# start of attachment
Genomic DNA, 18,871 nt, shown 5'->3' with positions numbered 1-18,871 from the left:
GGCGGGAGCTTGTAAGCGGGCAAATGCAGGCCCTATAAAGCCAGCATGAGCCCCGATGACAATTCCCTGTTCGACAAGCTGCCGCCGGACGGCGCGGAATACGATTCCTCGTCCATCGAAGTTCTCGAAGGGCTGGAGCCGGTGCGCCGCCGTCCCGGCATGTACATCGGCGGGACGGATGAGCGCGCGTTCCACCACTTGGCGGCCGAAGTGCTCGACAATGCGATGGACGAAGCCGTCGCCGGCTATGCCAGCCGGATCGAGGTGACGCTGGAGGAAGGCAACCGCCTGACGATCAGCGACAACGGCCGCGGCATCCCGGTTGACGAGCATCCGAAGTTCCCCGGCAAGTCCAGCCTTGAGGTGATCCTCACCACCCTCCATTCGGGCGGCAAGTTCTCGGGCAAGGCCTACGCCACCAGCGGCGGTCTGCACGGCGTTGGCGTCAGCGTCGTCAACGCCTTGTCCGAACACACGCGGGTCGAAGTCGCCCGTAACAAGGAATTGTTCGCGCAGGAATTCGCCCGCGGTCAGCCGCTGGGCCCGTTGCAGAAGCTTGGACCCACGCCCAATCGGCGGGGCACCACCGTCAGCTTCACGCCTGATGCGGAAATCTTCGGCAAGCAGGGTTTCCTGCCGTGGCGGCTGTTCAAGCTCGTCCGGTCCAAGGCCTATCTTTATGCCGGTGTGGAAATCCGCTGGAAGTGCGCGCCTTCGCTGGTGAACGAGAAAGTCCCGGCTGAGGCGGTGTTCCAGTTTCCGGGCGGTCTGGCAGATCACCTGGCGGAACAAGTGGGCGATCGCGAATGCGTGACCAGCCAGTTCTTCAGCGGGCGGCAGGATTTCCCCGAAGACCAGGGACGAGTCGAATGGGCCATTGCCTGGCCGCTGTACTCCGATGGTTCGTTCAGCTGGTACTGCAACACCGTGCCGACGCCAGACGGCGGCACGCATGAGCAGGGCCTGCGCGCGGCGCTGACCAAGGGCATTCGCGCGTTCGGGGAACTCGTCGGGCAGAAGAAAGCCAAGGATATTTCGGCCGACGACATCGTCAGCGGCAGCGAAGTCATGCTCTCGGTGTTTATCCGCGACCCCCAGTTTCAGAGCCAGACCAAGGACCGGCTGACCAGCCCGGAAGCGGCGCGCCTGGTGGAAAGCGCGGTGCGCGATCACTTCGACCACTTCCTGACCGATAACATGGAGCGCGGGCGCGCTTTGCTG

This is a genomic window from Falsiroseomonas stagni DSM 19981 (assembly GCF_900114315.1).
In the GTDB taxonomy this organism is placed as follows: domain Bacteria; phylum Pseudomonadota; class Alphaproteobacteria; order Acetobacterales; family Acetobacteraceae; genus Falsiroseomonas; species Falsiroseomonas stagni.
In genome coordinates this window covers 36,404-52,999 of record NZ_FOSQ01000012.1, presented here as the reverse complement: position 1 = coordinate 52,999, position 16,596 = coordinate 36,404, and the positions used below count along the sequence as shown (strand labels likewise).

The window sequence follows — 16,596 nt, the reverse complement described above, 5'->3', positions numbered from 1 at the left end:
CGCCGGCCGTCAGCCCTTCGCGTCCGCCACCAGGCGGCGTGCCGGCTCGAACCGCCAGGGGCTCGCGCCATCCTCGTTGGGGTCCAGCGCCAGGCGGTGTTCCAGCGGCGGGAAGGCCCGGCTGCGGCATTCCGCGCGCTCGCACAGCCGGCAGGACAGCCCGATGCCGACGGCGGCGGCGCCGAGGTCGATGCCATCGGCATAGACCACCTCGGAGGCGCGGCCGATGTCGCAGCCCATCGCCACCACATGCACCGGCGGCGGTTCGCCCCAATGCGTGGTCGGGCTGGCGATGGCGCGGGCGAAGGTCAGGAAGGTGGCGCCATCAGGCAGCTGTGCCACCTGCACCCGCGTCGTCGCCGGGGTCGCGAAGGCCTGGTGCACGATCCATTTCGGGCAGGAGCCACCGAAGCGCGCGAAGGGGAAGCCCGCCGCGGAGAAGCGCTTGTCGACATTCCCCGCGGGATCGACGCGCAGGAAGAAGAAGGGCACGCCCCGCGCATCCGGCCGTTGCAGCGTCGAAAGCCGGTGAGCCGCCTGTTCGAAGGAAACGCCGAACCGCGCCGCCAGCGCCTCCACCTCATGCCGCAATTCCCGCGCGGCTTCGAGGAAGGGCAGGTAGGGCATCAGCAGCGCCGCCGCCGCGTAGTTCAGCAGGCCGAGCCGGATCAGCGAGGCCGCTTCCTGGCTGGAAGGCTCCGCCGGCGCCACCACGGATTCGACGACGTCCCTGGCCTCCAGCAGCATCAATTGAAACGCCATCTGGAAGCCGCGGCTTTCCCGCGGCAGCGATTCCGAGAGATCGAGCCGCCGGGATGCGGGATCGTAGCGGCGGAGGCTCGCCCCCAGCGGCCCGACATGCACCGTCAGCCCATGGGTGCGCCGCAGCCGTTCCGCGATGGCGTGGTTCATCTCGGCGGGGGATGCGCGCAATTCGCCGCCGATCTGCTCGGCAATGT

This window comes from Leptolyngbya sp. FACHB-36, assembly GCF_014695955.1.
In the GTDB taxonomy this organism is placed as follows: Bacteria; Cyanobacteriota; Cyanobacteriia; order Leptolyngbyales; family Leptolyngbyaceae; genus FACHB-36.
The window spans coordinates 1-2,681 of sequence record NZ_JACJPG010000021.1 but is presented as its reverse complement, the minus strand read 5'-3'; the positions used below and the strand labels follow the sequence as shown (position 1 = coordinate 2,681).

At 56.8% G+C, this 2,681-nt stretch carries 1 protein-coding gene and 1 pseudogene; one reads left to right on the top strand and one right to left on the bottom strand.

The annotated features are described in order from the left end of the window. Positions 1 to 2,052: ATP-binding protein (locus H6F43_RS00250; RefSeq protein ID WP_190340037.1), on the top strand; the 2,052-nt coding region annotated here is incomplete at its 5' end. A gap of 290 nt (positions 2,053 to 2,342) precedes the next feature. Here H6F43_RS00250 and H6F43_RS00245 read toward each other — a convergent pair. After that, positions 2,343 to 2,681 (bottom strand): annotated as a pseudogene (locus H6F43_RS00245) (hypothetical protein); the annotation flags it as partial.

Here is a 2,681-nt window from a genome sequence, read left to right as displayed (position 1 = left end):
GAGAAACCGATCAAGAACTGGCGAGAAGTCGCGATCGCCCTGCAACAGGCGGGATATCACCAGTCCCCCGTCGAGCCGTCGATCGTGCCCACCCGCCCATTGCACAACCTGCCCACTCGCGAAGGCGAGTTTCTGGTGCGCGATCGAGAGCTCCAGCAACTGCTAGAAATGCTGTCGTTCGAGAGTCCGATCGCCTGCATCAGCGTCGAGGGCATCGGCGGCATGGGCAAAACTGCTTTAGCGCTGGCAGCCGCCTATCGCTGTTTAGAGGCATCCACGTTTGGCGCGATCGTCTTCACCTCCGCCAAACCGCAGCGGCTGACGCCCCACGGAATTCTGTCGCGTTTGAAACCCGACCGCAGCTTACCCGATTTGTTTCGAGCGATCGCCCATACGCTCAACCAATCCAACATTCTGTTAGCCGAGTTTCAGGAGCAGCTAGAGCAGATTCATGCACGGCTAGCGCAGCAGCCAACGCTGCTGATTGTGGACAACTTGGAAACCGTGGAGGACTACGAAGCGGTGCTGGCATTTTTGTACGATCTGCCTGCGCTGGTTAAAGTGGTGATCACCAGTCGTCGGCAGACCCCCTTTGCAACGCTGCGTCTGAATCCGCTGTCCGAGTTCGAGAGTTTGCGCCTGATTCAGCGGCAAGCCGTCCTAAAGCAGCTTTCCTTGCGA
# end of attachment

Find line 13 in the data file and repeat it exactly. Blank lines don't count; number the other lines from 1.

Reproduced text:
Here is a 2,681-nt window from a genome sequence, read left to right as displayed (position 1 = left end):